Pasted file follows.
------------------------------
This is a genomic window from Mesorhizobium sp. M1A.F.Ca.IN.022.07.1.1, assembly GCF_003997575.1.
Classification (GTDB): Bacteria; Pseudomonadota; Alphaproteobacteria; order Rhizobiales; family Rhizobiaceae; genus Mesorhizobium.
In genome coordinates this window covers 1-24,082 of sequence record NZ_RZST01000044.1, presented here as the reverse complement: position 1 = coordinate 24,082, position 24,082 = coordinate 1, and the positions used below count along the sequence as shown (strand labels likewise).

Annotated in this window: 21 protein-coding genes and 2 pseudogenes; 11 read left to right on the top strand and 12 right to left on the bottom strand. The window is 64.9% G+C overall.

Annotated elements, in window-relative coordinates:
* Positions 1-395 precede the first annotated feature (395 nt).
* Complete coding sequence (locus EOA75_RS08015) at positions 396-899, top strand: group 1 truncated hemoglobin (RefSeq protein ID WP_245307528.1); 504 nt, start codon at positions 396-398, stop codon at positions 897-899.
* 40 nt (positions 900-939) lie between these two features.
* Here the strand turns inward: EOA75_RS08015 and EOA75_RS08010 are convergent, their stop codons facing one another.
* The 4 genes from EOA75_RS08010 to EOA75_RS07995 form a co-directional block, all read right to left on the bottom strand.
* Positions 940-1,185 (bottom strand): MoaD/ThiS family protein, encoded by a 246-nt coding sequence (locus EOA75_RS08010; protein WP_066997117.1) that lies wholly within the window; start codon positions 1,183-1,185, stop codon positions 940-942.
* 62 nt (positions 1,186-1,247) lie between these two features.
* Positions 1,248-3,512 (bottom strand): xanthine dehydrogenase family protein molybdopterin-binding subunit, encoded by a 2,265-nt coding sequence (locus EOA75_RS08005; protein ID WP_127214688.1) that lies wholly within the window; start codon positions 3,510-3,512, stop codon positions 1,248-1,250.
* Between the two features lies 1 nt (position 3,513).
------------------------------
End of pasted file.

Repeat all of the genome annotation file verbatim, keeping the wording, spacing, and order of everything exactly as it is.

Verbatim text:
This is a genomic window from Mesorhizobium sp. M1A.F.Ca.IN.022.07.1.1, assembly GCF_003997575.1.
Classification (GTDB): Bacteria; Pseudomonadota; Alphaproteobacteria; order Rhizobiales; family Rhizobiaceae; genus Mesorhizobium.
In genome coordinates this window covers 1-24,082 of sequence record NZ_RZST01000044.1, presented here as the reverse complement: position 1 = coordinate 24,082, position 24,082 = coordinate 1, and the positions used below count along the sequence as shown (strand labels likewise).

Annotated in this window: 21 protein-coding genes and 2 pseudogenes; 11 read left to right on the top strand and 12 right to left on the bottom strand. The window is 64.9% G+C overall.

Annotated elements, in window-relative coordinates:
* Positions 1-395 precede the first annotated feature (395 nt).
* Complete coding sequence (locus EOA75_RS08015) at positions 396-899, top strand: group 1 truncated hemoglobin (RefSeq protein ID WP_245307528.1); 504 nt, start codon at positions 396-398, stop codon at positions 897-899.
* 40 nt (positions 900-939) lie between these two features.
* Here the strand turns inward: EOA75_RS08015 and EOA75_RS08010 are convergent, their stop codons facing one another.
* The 4 genes from EOA75_RS08010 to EOA75_RS07995 form a co-directional block, all read right to left on the bottom strand.
* Positions 940-1,185 (bottom strand): MoaD/ThiS family protein, encoded by a 246-nt coding sequence (locus EOA75_RS08010; protein WP_066997117.1) that lies wholly within the window; start codon positions 1,183-1,185, stop codon positions 940-942.
* 62 nt (positions 1,186-1,247) lie between these two features.
* Positions 1,248-3,512 (bottom strand): xanthine dehydrogenase family protein molybdopterin-binding subunit, encoded by a 2,265-nt coding sequence (locus EOA75_RS08005; protein ID WP_127214688.1) that lies wholly within the window; start codon positions 3,510-3,512, stop codon positions 1,248-1,250.
* Between the two features lies 1 nt (position 3,513).